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Prime Minister Scott Morrison has stressed that offering all Australians a low-fee, government-run superannuation fund as a default option is not government policy.

His comment comes after Jobs Minister Kelly O’Dwyer told The Australian Financial Review she would support every Australian being offered such an option, managed by the government’s $150 billion Future Fund.

“I’m aware of that proposal. It’s not government policy,” Mr Morrison told reporters in Vanuatu on Wednesday.

Ms O’Dwyer’s suggestion – which she has advocated previously – follows the release last week of a long-awaited report into the nation’s superannuation system by the government’s independent economic advisor.

The Productivity Commission found Australians could retire with an extra $500,000 if changes are made to the sector, including ensuring people are only given a default superannuation fund once.

Beyond that, employees should be given a list of the 10 best super funds to choose from when they start a new job selected by an independent expert panel, the commission said.

Ms O’Dwyer says offering a default option run by the Future Fund – which already manages pensions for retired public servants – makes sense in a compulsory system.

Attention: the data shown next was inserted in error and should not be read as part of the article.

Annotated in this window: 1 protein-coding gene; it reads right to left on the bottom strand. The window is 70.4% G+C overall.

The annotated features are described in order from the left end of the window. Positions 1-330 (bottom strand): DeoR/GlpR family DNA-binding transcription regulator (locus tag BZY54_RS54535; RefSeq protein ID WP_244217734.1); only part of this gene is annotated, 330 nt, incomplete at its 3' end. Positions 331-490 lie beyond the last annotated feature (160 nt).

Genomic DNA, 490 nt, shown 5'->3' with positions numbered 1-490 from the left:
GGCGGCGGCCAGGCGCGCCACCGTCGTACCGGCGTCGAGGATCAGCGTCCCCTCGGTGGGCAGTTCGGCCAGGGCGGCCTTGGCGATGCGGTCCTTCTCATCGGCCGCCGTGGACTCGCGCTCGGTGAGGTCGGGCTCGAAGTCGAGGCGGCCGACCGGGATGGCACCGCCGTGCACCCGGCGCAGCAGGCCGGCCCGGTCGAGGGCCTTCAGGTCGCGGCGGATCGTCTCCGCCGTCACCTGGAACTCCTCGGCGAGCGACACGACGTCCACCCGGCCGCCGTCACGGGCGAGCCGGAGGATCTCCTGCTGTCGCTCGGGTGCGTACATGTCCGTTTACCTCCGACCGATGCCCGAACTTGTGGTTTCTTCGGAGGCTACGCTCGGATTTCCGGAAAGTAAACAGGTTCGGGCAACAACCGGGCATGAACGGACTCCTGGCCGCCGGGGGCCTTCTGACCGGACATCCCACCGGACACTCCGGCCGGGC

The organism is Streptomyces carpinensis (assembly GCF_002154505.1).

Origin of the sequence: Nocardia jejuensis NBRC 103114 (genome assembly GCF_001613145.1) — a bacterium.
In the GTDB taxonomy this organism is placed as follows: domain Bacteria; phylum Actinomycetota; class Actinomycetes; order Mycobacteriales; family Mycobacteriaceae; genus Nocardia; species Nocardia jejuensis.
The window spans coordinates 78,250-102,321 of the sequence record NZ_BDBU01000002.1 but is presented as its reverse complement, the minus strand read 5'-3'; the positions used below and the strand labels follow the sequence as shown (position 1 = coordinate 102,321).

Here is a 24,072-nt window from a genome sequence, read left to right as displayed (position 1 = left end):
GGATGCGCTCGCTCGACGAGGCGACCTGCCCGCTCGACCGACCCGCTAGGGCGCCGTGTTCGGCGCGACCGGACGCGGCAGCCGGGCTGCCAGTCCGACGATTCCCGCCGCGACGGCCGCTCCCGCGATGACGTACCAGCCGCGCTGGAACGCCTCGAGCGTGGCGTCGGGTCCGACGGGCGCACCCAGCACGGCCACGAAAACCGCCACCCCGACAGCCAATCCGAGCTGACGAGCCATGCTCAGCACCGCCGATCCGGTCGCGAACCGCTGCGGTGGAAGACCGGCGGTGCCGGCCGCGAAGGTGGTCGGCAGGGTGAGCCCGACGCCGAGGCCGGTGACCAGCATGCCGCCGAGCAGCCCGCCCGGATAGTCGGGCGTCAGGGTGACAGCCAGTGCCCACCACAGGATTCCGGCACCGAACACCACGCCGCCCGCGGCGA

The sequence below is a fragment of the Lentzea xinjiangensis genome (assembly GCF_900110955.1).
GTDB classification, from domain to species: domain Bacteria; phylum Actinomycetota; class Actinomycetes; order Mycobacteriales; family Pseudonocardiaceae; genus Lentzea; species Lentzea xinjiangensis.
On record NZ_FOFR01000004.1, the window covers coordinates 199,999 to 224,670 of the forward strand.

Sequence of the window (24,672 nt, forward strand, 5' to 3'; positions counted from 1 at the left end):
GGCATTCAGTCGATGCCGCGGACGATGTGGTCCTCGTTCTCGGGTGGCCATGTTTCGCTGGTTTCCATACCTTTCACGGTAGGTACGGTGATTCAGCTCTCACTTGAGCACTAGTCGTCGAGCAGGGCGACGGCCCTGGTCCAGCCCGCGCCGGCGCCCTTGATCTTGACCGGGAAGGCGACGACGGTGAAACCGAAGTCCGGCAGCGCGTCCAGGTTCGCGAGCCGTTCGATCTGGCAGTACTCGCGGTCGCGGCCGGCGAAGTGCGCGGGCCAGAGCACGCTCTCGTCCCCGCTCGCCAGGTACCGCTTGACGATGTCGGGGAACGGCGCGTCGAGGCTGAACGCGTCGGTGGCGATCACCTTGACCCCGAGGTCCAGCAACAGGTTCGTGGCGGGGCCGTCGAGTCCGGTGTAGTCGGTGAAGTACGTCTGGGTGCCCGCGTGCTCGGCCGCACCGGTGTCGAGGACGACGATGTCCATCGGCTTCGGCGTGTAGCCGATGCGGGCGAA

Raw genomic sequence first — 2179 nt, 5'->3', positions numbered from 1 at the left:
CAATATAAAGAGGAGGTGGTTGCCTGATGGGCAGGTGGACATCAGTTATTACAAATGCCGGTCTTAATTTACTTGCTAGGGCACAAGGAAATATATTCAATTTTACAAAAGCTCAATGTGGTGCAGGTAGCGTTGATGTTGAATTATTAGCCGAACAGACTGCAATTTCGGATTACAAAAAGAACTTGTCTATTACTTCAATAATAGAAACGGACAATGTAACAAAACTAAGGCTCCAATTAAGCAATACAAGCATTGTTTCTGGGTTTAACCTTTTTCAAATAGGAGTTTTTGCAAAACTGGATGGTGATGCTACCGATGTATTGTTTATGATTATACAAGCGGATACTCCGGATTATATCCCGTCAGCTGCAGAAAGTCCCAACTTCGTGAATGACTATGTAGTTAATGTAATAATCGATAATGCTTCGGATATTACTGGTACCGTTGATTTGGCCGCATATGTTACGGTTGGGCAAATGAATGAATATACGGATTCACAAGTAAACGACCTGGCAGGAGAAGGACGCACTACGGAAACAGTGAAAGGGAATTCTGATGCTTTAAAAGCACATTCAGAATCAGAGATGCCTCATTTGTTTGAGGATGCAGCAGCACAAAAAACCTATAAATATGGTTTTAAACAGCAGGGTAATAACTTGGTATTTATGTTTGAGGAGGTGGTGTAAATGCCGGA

“Why is it that only public servants can access the fund management expertise of the $150 billion Future Fund? Why shouldn’t every Australian have the same opportunity that’s provided to public servants?” she told the AFR in a story published on Wednesday.

She said the Productivity Commision report and the banking royal commission, have made it “crystal clear” the superannuation system isn’t working as well as it should for members.

“The current system is great for the funds themselves and for the many rent seekers and ticket clippers in the superannuation sector.”

The government has said it will respond to the commission’s report after the banking royal commission, which looked at the conduct of super funds and how they’re regulated, makes its findings in February.

Mr Morrison said they will “carefully consider” the Productivity Commission recommendations.

“What it’s highlighted is the real weakness that is there in the system,” he said.

Opposition Leader Bill Shorten said a Labor government would focus on giving the worst-performing funds their marching orders.

“We have got to look at the bottom quartile – the bottom quarter of underperforming funds,” he told Nine’s Today Show on Wednesday.